Sadhana as Service

Recently I posted a comment on Toronto Body Mind to participate in the growing dialogue among Toronto yoga teachers.  I’m very interested in the idea of sadhana (whatever our practice is) as a kind of service by emanation, as well as small acts of kindness as service as opposed to more ‘grandiose’ forms of overt service.  So, I wrote as follows – a few thoughts.

Namaste!

Yes, very interesting – yoga is about vidya – seeing things as they really are. To do this usually we need to both challenge outmoded habits and nurture emotional wellness. Service begins at home. So to serve others, we often need to begin by learning how to best serve out bodies and minds (though asana, pranayama, mantra, meditation and diet perhaps). As clarity comes, we radiate that change and emit a positive rather than a destructive charge, we seek to help others to alleviate their own suffering etc. Rarely is the search for self actualization actually solely selfish. As you say, we are interconnected and interdependent. If we are feeling unwell emotionally, or we are suffering, that affects others around us. Service also does not go only in one direction. Because we are practicing yoga and mindfulness does not mean we are the helpers and others are the recipients of our service. In my experience as we take on different roles and challenges in life we are both the offerer and the recipient of community support. Having children for example, aging, becoming disabled. Yoga and that clear seeing support us in all situations, but we often also need to share in the support of the communities in our lives, as we may seek to support others when we are able. To all those single, able bodies yogis out there – yes, serve others, but with the knowledge that you may also be in a position to require service of others at some point in your life – let service not be ego driven. Also, may we serve those amongst us who may not seem in need, simply by loving those around us who may be in silent suffering of the feeling of isolation. A kind word at a satsang gathering, a welcoming gesture to all!! Let’s truly be a yoga community and nurture and care for each other. This will create more strength and vision to help out in the wider community.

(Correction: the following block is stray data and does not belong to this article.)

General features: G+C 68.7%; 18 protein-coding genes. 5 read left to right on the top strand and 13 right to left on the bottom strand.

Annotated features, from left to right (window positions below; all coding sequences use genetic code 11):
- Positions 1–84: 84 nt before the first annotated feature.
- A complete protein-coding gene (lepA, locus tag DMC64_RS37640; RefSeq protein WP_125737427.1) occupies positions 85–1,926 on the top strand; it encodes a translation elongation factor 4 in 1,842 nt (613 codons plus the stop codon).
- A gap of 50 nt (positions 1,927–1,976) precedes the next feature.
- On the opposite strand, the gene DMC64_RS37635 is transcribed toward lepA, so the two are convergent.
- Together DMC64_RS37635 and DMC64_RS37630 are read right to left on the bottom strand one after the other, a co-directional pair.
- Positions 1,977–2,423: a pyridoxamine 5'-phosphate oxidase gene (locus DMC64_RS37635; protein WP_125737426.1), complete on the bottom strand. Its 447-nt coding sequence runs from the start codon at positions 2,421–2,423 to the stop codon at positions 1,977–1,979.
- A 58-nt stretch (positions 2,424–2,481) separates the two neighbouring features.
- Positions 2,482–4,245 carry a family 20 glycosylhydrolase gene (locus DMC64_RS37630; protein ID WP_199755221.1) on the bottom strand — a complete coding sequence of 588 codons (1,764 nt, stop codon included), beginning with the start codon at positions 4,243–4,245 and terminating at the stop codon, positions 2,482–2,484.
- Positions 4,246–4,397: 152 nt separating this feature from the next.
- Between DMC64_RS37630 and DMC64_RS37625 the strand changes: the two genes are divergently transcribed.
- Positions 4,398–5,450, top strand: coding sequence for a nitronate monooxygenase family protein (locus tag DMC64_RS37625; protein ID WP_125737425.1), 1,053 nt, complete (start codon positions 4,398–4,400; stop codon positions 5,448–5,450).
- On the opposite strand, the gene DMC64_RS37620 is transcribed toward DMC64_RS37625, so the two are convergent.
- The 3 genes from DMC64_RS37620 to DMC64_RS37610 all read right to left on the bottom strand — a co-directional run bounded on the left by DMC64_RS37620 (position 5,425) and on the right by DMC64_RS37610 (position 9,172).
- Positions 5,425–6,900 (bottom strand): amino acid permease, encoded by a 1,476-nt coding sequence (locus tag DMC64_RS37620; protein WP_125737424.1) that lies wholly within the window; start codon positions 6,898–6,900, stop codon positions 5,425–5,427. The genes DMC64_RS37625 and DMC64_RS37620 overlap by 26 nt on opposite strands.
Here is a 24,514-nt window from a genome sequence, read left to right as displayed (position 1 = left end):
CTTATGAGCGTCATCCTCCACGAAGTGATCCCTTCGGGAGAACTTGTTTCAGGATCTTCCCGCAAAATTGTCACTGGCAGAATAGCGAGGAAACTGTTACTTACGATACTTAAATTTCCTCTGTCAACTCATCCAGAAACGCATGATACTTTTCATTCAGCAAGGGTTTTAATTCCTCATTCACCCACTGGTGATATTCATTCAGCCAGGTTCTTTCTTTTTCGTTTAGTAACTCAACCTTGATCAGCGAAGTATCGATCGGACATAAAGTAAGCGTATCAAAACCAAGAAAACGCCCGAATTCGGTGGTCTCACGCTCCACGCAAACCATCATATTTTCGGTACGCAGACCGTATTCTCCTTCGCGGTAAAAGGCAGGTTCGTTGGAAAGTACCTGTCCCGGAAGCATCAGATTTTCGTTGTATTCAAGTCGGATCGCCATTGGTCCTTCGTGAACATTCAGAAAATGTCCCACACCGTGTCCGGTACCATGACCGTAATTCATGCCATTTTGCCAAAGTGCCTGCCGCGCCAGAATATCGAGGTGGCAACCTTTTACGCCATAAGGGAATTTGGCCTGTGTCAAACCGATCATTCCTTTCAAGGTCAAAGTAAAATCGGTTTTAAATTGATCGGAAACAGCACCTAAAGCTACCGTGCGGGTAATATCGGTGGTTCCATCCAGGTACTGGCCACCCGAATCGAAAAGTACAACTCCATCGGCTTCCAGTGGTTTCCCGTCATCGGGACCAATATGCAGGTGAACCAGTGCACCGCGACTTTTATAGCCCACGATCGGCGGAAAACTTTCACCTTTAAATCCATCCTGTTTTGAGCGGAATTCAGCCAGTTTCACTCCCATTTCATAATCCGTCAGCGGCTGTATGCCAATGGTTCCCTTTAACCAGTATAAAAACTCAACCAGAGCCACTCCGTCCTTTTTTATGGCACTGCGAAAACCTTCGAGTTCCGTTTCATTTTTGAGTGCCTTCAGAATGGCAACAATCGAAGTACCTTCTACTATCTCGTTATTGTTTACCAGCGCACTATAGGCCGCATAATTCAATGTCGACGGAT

Hari Om!

 

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2 Comments (+add yours?)

  1. Tiziana Stupia
    Nov 20, 2010 @ 23:40:22

    Totally agree with you here, Chetana. It’s often the small acts of kindness that can catalyze the greatest change, and it’s important to remember that when we heal ourselves, the world around us heals, too. Hari Om.

    Reply

  2. Janice soderholm
    Nov 21, 2010 @ 08:42:05

    Thank you for the reminder Chetana, I appreciate your time to share these thoughts.

    Reply

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